All of this could have been avoided if only Dallas had done what it was favored to do: beat the New York Football Giants.
Instead of working in the relatively mild conditions of Texas Stadium (dump that it is), you or your colleagues are stuck in Green Bay's Lambeau Field (shrine that it is), where the only thing colder than the temperature is the joint decision between NFL and Fox to make the NFC Championship a night game.
I guarantee not a single cameraman, A-2, parab holder or utility was consulted.
It's not a fair trade, but at least the crew is getting a little recognition for what they're going to endure.
In today's edition, Michael Hiestand of USA Today wrote:
Wishnie is right on the money about the Nagano Olympics winter gear issued by CBS. The clothing created a controversy in Japan at the time because it was made by Nike who was not an official Olympics sponsor. Because of the CBS decision to go with Nike, none of the clothing could be adorned with Olympic Rings. In fact, use of the word "Olympic" was prohibited! And because the gear was almost entirely black, it was easy to spot amidst a sea of authorized brightly colored apparel worn by crew members from all over the world.
Picture this: Filming in the bitter cold
You have to wonder: Do really tough TV camera operators at freezing NFL games make a statement, like some players do, by wearing just short sleeves?
"That's pretty funny," says Tony West, a Fox cameraman who last week jumped into the stands in Green Bay so he could be there when the Packers' Greg Jennings scored and made a Lambeau Leap. "Very funny. But we all wear serious arctic gear."
Bob Wishnie, the CBS camera operator who zoomed in on Tiger Woods' miraculous 16th-hole chip shot at The Masters in 2005 to create footage that became an instant Nike TV ad, will try not to freeze during Sunday's Chargers at Patriots game. A CBS cameraman since 1982, Wishnie still bundles up in his CBS-issued 1998 Winter Olympics snowsuit and uses chemical hand and foot warmers. But because he rides along the sideline, shooting from a moving cart (with his back to the crowd, he's been hit by plenty of snowballs), he can't use all the tricks of the trade. "Some guys strap heating blankets around themselves," he says.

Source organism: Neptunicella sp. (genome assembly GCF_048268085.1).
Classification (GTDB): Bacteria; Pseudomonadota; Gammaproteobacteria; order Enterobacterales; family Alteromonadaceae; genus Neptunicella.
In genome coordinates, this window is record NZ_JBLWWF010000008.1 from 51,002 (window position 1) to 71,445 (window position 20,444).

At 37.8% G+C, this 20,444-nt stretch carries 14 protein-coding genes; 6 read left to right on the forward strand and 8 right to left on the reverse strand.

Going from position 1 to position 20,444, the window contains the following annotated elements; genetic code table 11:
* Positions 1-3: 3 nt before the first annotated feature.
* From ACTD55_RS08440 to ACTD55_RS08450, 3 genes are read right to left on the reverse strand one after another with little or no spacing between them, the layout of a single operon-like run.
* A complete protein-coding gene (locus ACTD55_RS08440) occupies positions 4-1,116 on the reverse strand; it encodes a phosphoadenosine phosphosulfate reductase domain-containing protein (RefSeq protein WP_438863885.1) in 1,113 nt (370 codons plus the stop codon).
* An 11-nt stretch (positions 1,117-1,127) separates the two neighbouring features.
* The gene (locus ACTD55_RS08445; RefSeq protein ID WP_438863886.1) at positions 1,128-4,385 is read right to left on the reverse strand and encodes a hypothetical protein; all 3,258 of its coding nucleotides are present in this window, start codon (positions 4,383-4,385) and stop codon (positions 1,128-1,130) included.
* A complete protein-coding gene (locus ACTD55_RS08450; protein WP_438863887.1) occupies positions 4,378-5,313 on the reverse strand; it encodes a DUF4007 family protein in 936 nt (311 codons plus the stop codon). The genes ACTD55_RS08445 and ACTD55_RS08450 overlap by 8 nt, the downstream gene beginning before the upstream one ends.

Fox's West — who notes Packers fans were very helpful in lifting, then lowering, him for his in-the-stands adventure last week — says you can't be too careful about the cold. "At Green Bay," he says, "I had on so much stuff, I was sweating."
The black-clad CBS crews were marked as renegades by the international media. However, there was no more sought after item for sale or trade in Japan than one of those all black CBS parkas.
And regardless of what network someone may work for now, when the conditions are this extreme, many people who still have their 1998 Nagano Olympics gear makes damn sure it's what they wear.
If anyone can come up with better network issued winter apparel, please let us know.
SVG also published a story about how Game Creek's staffers prepare for the weather conditions forecast this weekend:
That’s one reason Kevin Callahan, an engineer for Game Creek Video made stops at five different Target stores to pick up electric blankets. “We flew into Milwaukee and stopped at every Target on the way,” he says. “We’ll put one of the electric blankets on every one of the hard cameras to keep the cameras, lenses, and fluid heads warm.”That -4F rating for the cameras might come into play Sunday night. For those watching the game in more comfortable settings, trying to determine what (if any) cameras go down will be an added element of interest on Fox's broadcast.
The cold will also be testing the limits of the equipment. The Sony HD cameras are rated to -4F and the Vinten Vector 70 heads that will be used are rated to -40F.